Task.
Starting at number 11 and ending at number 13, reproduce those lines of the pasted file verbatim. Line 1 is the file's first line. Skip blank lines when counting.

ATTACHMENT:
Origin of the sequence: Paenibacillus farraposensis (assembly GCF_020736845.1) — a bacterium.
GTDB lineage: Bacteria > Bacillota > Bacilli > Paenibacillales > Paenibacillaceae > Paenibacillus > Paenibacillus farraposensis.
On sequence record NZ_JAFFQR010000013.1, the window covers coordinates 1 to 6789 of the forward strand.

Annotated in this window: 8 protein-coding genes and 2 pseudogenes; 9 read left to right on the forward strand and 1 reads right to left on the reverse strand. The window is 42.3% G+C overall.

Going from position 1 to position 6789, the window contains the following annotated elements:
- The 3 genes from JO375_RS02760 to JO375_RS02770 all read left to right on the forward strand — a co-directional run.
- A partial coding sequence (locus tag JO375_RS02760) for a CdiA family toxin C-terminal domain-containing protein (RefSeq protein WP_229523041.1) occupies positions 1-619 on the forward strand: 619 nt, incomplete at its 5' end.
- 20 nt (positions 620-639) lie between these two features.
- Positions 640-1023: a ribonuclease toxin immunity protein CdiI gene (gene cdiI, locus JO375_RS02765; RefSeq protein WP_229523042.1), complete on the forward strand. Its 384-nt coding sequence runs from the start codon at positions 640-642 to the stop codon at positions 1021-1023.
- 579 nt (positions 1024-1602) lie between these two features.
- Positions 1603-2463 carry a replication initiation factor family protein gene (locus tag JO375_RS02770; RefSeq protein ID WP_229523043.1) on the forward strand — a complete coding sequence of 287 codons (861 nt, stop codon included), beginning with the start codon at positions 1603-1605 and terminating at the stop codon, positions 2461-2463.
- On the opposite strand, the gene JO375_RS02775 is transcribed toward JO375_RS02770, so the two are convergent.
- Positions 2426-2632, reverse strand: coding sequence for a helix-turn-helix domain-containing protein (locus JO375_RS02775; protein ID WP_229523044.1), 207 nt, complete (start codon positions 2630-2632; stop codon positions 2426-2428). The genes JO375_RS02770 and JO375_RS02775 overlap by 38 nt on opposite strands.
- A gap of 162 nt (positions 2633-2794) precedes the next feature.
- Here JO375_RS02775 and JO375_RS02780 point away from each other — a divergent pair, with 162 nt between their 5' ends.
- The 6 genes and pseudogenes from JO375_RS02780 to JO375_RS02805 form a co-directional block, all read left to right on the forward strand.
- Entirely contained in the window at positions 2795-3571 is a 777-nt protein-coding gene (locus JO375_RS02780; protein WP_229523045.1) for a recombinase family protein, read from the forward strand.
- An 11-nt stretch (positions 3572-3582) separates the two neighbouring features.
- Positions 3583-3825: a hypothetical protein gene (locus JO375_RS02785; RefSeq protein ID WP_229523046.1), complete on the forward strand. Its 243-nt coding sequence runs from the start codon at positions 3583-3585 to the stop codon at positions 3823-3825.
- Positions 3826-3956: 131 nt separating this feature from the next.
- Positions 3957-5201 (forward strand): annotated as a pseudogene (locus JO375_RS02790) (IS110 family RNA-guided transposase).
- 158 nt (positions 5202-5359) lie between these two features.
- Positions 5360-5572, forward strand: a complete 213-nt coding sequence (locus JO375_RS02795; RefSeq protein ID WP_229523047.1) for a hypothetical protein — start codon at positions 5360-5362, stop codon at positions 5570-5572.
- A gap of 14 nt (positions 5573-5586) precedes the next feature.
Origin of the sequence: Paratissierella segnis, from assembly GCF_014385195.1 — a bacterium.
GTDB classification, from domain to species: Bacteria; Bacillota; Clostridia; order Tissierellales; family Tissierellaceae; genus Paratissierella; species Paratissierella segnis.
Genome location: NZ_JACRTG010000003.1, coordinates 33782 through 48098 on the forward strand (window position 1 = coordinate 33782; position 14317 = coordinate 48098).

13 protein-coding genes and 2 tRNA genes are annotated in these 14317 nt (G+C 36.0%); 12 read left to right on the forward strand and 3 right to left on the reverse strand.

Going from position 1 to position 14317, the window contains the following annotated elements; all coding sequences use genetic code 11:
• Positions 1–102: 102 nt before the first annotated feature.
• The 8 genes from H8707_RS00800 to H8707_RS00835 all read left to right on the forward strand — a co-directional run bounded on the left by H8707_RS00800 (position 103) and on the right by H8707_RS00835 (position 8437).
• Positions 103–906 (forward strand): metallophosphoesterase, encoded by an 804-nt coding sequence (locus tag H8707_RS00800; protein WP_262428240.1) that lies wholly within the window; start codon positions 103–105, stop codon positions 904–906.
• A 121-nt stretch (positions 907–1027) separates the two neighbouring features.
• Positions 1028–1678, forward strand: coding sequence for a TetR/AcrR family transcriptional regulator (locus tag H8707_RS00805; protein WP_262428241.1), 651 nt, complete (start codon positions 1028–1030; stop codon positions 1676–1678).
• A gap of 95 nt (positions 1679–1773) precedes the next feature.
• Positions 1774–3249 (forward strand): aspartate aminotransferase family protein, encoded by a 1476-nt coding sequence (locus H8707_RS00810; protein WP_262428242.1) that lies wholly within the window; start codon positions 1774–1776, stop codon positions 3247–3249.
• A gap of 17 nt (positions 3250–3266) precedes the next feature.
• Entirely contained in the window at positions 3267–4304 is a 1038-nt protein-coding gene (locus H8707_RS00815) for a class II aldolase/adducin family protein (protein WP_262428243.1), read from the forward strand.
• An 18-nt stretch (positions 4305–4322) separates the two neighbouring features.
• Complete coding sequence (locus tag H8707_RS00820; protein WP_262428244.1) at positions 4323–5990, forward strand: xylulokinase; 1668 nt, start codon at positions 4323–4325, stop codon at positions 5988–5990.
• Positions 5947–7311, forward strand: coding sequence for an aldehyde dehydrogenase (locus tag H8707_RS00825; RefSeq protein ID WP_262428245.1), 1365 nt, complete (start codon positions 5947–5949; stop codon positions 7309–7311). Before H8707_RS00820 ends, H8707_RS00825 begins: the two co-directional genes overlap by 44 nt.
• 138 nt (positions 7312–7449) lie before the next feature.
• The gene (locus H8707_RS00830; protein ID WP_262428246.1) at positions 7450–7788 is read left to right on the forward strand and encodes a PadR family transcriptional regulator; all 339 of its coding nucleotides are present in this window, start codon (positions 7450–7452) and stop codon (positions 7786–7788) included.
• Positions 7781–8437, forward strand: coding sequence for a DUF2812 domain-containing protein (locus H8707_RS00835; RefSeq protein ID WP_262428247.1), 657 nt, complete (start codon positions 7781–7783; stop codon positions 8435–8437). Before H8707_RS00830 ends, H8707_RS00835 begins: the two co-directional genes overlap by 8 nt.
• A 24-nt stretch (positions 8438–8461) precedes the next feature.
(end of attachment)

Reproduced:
- Positions 1603-2463 carry a replication initiation factor family protein gene (locus tag JO375_RS02770; RefSeq protein ID WP_229523043.1) on the forward strand — a complete coding sequence of 287 codons (861 nt, stop codon included), beginning with the start codon at positions 1603-1605 and terminating at the stop codon, positions 2461-2463.
- On the opposite strand, the gene JO375_RS02775 is transcribed toward JO375_RS02770, so the two are convergent.
- Positions 2426-2632, reverse strand: coding sequence for a helix-turn-helix domain-containing protein (locus JO375_RS02775; protein ID WP_229523044.1), 207 nt, complete (start codon positions 2630-2632; stop codon positions 2426-2428). The genes JO375_RS02770 and JO375_RS02775 overlap by 38 nt on opposite strands.